Last updated: June 27, 2018

For planning purposes, on this page I will list the incoming comets that are expected to become moderately bright or otherwise notable within the next one to two years, and which I expect to add to my tally (if I haven't already). I don't intend this list to be exhaustive, but instead will focus on those comets that are worthy of attention from sky-watchers and other interested people (including, certainly, students) who would not normally be considered "comet astronomers." I plan to update this page every one to two months and/or as necessary.

The "long-range" comets listed at the end of this page are, as implied, mentioned here primarily for long-range planning purposes.


COMET ATLAS C/2017 T3     (Perihelion 2018 July 19)

I am unlikely to add this comet to my tally, but observers in the southern hemisphere might conceivably see it around perihelion passage. I made a few unsuccessful attempts earlier this year up through early March, but it is now disappearing until sunlight, and will be in conjunction with the sun in mid-May. By mid-July it emerges into the southern hemisphere's morning sky, possibly around 10th magnitude; unfortunately it remains on the far side of the sun from Earth (minimum distance 1.51 AU in early August) and the elongation remains small (reaching a maximum of 43 degrees shortly after mid-August). It is again in conjunction with the sun in mid-November, and if there is anything left of it I might conceivably see it as a very faint object late in the year.

NOTE ADDED JUNE 27, 2018: Within the past few days this comet has become accessible to observers in the southern hemisphere (albeit at a low elongation), and according to reports I've read it is between magnitudes 9 1/2 and 10 -- perhaps a half-magnitude or so brighter than the original expectation for this time. Whether or not it retains this higher brightness remains to be seen; if it does, that increases the possibility that I might eventually be able to detect it.

COMET PANSTARRS C/2017 S3     (Perihelion 2018 August 15)

With a perihelion distance of 0.21 AU this comet conceivably could become quite bright. However, it was still as faint as 19th magnitude in late March when it emerged into the morning sky following conjunction with the sun, which would not seem to bode well for a bright display. The comet remains in northern skies until perihelion; it passes 0.76 AU from Earth in early August but disappears into morning twilight shortly thereafter; afterwards, it remains hidden in sunlight until late this year.

COMET 21P/GIACOBINI-ZINNER     (Perihelion 2018 September 10)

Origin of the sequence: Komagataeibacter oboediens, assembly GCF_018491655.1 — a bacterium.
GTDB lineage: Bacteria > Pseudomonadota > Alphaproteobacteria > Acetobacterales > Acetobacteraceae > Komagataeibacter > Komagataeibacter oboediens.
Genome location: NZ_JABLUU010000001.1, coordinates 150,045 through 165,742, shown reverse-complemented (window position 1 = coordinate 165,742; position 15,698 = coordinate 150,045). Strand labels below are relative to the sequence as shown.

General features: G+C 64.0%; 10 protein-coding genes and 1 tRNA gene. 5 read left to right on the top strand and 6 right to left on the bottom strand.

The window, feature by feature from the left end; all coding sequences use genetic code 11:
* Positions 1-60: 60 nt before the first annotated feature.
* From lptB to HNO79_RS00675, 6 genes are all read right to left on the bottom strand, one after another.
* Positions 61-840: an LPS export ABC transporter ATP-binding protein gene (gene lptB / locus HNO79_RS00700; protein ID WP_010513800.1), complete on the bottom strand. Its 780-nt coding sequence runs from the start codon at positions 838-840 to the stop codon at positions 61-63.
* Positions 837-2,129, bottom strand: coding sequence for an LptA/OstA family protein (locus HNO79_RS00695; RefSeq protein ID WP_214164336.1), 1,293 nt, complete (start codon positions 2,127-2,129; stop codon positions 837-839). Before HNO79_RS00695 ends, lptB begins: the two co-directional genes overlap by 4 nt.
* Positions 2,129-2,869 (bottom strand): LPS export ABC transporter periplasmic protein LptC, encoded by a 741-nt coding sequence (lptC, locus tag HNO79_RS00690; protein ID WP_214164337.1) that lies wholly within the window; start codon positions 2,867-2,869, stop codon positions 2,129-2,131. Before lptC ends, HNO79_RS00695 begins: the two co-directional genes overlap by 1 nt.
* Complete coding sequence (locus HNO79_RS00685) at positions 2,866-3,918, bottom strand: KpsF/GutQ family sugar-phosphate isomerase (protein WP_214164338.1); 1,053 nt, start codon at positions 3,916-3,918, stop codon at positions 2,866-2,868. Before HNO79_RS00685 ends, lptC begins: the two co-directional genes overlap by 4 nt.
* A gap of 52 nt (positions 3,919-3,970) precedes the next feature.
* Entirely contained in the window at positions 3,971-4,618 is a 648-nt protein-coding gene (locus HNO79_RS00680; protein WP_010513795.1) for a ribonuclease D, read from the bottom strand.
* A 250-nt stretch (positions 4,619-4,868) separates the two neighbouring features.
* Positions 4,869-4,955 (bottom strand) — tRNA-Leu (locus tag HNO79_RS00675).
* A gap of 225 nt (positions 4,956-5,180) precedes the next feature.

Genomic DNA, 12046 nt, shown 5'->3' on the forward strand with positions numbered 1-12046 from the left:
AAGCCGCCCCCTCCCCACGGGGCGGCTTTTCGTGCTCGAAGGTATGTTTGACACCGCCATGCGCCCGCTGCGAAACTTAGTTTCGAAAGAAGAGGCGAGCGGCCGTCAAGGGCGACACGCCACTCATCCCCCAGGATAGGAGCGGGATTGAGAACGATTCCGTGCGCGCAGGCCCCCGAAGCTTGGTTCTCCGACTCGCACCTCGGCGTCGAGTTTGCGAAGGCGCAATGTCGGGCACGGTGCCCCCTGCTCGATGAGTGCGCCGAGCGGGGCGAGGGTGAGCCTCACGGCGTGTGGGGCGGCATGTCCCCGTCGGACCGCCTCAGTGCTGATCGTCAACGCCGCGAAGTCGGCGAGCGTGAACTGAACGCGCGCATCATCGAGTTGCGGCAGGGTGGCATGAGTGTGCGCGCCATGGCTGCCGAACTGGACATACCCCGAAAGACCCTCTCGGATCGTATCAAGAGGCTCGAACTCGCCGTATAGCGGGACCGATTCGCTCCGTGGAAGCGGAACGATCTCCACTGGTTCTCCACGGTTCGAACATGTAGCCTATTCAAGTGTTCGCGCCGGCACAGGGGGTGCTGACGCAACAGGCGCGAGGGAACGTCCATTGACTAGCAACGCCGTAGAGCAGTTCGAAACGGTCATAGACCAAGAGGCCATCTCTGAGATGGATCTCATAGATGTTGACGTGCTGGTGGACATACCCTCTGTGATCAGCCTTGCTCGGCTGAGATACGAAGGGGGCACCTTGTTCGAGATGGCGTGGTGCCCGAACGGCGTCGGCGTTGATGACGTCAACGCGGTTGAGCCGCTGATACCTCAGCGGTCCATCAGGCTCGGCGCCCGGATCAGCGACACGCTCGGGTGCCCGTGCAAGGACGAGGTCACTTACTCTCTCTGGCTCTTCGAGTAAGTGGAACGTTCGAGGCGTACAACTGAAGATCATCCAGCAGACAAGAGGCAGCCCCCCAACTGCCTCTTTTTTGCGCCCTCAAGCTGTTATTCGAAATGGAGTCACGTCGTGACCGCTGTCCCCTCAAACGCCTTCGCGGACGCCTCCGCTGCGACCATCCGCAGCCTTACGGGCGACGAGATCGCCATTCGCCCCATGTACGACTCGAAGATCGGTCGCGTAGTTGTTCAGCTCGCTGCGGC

The geometry of this year's return is almost identical to that of 1985, when it became the first comet to be visited by an artificial spacecraft. The viewing geometry before perihelion is very favorable for the northern hemisphere, and it passes 0.39 AU from Earth at the same time it is passing through perihelion. In 1985 the comet reached 7th magnitude and displayed a one-degree-long dust tail that was conspicuous even in binoculars, and I expect something similar this time around.

This comet is the parent comet of the Draconid meteor shower, which peaks each year around October 8. There have been some strong displays associated with some of the comet's previous returns (most notably in 1933 and 1946), and the conditions for at least a moderate display are reasonably good this year.

NOTE ADDED JUNE 1, 2018: I have just recently picked up this comet visually (no. 642). Initially, it seems to be running slightly fainter than it was in 1985, although at this early stage I am not too concerned (yet). Meanwhile, more recent predictions I've read suggest that, at best, there will probably only be moderate enhancements to the regular Draconid display this year.

(944) HIDALGO     (Perihelion 2018 October 26)

The first-known and, instrinsically, brightest of the potentially "extinct" of "dormant" Jupiter-family comets is well-placed for observation from the northern hemisphere, being located in northern circumpolar skies for the last three months of 2018 and first three months of 2019, reaching a peak northerly declination of +81.4 degrees in early February before going through opposition later that month. Hidalgo is nearest Earth (1.45 AU) in late November and should be near its peak brightness of 14th magnitude around that time, it should remain near that brightness for several months.

COMET 64P/SWIFT-GEHRELS     (Perihelion 2018 November 3)